Uncommon Sense for Education Reformers
A review of Commitment and Common Sense by David P. Driscoll
Commitment and Common Sense: Leading Education Reform in Massachusetts
by David P. Driscoll
Harvard Education Press, 2017, $30.00; 256 pages.
As reviewed by Jay P. Greene
David P. Driscoll’s new book Commitment and Common Sense offers a lot of what current education policy discussions lack—wisdom. Driscoll’s book is a memoir, recounting his journey from being the youngest of ten children in a Depression-era family to becoming the 22nd Commissioner of Education for the Commonwealth of Massachusetts.
Along the way, he describes his early forays into education, first teaching Sunday school while earning his math degree at Boston College. He then stumbles into being a math teacher in Somerville, Massachusetts, before taking a similar job in his hometown of Melrose. He eventually turns his energy toward school administration, first in Melrose and later as the leader of the Massachusetts Department of Education. In this latter capacity, he presided over what some have called “The Massachusetts Miracle,” a series of reforms involving teacher preparation, standards, and testing that are associated with the commonwealth’s rise to the top of performance on the National Assessment of Educational Progress (NAEP).
If readers are looking for a detailed description of those reforms or an argument about why they, and not other factors, are responsible for success in Massachusetts, they won’t find much in this memoir. The book is less an evidence-driven case for a particular approach to education reform than a personal account of life in schools, leadership, and politics. That personal account is so compelling that this book is a joy to read.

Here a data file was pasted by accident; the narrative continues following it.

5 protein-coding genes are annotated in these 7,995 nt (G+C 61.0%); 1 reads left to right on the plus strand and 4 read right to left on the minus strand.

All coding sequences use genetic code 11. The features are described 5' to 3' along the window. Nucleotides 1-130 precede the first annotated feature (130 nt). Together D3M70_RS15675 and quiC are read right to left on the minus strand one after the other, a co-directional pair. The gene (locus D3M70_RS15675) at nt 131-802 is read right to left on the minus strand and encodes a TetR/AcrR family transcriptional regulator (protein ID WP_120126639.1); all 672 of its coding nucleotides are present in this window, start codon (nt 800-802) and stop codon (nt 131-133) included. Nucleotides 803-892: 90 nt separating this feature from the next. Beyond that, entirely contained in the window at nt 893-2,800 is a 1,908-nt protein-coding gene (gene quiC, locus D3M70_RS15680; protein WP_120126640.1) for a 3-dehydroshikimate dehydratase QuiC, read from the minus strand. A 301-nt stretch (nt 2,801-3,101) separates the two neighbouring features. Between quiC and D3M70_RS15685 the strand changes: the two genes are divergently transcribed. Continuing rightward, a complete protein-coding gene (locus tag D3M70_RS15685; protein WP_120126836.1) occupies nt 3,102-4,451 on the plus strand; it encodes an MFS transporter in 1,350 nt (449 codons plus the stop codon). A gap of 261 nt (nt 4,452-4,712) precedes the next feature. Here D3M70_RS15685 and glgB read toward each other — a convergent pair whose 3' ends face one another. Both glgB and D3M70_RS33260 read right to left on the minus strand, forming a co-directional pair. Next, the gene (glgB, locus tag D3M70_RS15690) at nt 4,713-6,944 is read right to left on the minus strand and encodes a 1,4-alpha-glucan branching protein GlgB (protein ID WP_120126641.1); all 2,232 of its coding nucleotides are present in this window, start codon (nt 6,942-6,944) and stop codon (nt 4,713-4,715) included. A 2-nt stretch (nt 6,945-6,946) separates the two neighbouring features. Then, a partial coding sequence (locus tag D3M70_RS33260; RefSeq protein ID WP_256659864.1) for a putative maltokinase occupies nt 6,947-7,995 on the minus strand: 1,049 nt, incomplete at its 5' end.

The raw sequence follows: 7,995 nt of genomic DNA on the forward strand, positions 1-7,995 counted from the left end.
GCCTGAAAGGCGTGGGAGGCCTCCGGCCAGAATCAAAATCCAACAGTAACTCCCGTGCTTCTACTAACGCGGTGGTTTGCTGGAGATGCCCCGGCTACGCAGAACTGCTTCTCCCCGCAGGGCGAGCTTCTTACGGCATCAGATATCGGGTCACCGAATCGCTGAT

I particularly enjoyed the first few chapters, in which Driscoll describes his experiences teaching Confraternity of Christian Doctrine at the local Catholic Church and then math in Somerville schools. In both cases, he faced groups of unmotivated students who had been jaded by previous, weak instruction. Driscoll’s description of the techniques he used to engage students, as well as his candid admission of errors, is both amusing and informative. Driscoll describes an early stumble of trying to engage students by being their buddy: “Of course, I thought this gave me the opportunity to be their friend, and I learned the first maxim of teaching—Do Not Smile Until Christmas—the hard way.”
In fact, Driscoll ends each chapter of the book with a pithy summary of “Reflections and Lessons Learned” that readers might take from his experiences. This is the “Common Sense” part of the book and like many commonsense sayings, they might seem obvious, advising things like “Students need advocates,” or “Stay in your lanes.” But the truth is that common sense is not so common. By illustrating these general lessons with specific experiences, Driscoll provides practical and concrete wisdom to future education reformers.
This wisdom is particularly helpful when it comes to Driscoll’s political experiences later in the book. Driscoll was faced with a variety of challenges in advancing his reform agenda, from obstinate teachers unions to mercurial head of the Commonwealth’s School Board, John Silber. Part of Driscoll’s political genius was in somehow balancing these competing forces and gradually getting folks with diverse views and interests to buy in—if not entirely, then at least enough not to block the entire effort. Driscoll is not from the Michelle Rhee school of education politics where you attempt to demonize and ride roughshod over your opponents. He adopts more of the old-school approach of building relationships and trust.